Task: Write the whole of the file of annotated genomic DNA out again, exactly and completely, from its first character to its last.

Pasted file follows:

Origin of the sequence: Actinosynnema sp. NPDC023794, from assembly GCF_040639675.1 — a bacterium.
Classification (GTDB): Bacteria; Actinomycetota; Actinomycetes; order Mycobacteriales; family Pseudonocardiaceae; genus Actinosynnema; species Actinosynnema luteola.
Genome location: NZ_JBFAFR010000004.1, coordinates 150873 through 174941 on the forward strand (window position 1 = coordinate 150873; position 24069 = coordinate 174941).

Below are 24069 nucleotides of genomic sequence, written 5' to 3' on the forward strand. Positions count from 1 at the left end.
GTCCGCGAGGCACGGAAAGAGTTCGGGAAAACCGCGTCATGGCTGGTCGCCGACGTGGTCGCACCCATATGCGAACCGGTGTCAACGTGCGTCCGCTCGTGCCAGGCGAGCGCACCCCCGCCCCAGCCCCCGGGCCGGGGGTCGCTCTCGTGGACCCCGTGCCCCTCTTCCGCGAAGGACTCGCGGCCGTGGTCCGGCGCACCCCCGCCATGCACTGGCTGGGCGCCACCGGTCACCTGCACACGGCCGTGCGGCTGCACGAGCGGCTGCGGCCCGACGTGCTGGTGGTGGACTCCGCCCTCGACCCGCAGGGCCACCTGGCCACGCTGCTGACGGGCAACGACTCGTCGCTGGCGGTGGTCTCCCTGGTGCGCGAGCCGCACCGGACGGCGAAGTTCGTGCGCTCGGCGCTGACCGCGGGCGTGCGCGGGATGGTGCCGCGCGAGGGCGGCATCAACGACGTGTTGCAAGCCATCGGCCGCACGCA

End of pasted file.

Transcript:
Origin of the sequence: Actinosynnema sp. NPDC023794, from assembly GCF_040639675.1 — a bacterium.
Classification (GTDB): Bacteria; Actinomycetota; Actinomycetes; order Mycobacteriales; family Pseudonocardiaceae; genus Actinosynnema; species Actinosynnema luteola.
Genome location: NZ_JBFAFR010000004.1, coordinates 150873 through 174941 on the forward strand (window position 1 = coordinate 150873; position 24069 = coordinate 174941).

Below are 24069 nucleotides of genomic sequence, written 5' to 3' on the forward strand. Positions count from 1 at the left end.
GTCCGCGAGGCACGGAAAGAGTTCGGGAAAACCGCGTCATGGCTGGTCGCCGACGTGGTCGCACCCATATGCGAACCGGTGTCAACGTGCGTCCGCTCGTGCCAGGCGAGCGCACCCCCGCCCCAGCCCCCGGGCCGGGGGTCGCTCTCGTGGACCCCGTGCCCCTCTTCCGCGAAGGACTCGCGGCCGTGGTCCGGCGCACCCCCGCCATGCACTGGCTGGGCGCCACCGGTCACCTGCACACGGCCGTGCGGCTGCACGAGCGGCTGCGGCCCGACGTGCTGGTGGTGGACTCCGCCCTCGACCCGCAGGGCCACCTGGCCACGCTGCTGACGGGCAACGACTCGTCGCTGGCGGTGGTCTCCCTGGTGCGCGAGCCGCACCGGACGGCGAAGTTCGTGCGCTCGGCGCTGACCGCGGGCGTGCGCGGGATGGTGCCGCGCGAGGGCGGCATCAACGACGTGTTGCAAGCCATCGGCCGCACGCA